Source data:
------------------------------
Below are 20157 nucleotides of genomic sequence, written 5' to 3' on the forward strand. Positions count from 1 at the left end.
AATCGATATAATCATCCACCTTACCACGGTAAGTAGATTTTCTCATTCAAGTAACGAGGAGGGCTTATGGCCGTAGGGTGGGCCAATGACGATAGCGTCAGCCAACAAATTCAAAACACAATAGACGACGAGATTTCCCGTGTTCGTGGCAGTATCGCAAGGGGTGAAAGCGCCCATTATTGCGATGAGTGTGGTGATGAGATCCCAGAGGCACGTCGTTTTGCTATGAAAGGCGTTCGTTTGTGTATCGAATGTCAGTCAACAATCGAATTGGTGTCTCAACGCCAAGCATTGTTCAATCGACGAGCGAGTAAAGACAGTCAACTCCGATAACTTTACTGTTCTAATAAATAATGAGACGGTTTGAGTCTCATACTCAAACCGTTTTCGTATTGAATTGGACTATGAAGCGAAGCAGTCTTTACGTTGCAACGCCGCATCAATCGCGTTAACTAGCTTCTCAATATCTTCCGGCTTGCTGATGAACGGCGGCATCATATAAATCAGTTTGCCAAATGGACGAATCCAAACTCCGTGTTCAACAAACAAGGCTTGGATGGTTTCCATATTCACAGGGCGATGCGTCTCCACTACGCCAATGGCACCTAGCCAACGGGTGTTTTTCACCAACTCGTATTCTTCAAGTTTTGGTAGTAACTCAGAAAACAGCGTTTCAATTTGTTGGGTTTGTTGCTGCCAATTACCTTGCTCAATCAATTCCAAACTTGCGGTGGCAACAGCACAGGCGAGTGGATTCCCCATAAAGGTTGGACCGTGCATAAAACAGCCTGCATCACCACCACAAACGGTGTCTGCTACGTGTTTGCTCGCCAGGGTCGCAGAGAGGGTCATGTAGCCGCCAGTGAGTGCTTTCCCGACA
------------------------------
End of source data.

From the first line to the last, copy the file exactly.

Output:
Below are 20157 nucleotides of genomic sequence, written 5' to 3' on the forward strand. Positions count from 1 at the left end.
AATCGATATAATCATCCACCTTACCACGGTAAGTAGATTTTCTCATTCAAGTAACGAGGAGGGCTTATGGCCGTAGGGTGGGCCAATGACGATAGCGTCAGCCAACAAATTCAAAACACAATAGACGACGAGATTTCCCGTGTTCGTGGCAGTATCGCAAGGGGTGAAAGCGCCCATTATTGCGATGAGTGTGGTGATGAGATCCCAGAGGCACGTCGTTTTGCTATGAAAGGCGTTCGTTTGTGTATCGAATGTCAGTCAACAATCGAATTGGTGTCTCAACGCCAAGCATTGTTCAATCGACGAGCGAGTAAAGACAGTCAACTCCGATAACTTTACTGTTCTAATAAATAATGAGACGGTTTGAGTCTCATACTCAAACCGTTTTCGTATTGAATTGGACTATGAAGCGAAGCAGTCTTTACGTTGCAACGCCGCATCAATCGCGTTAACTAGCTTCTCAATATCTTCCGGCTTGCTGATGAACGGCGGCATCATATAAATCAGTTTGCCAAATGGACGAATCCAAACTCCGTGTTCAACAAACAAGGCTTGGATGGTTTCCATATTCACAGGGCGATGCGTCTCCACTACGCCAATGGCACCTAGCCAACGGGTGTTTTTCACCAACTCGTATTCTTCAAGTTTTGGTAGTAACTCAGAAAACAGCGTTTCAATTTGTTGGGTTTGTTGCTGCCAATTACCTTGCTCAATCAATTCCAAACTTGCGGTGGCAACAGCACAGGCGAGTGGATTCCCCATAAAGGTTGGACCGTGCATAAAACAGCCTGCATCACCACCACAAACGGTGTCTGCTACGTGTTTGCTCGCCAGGGTCGCAGAGAGGGTCATGTAGCCGCCAGTGAGTGCTTTCCCGACA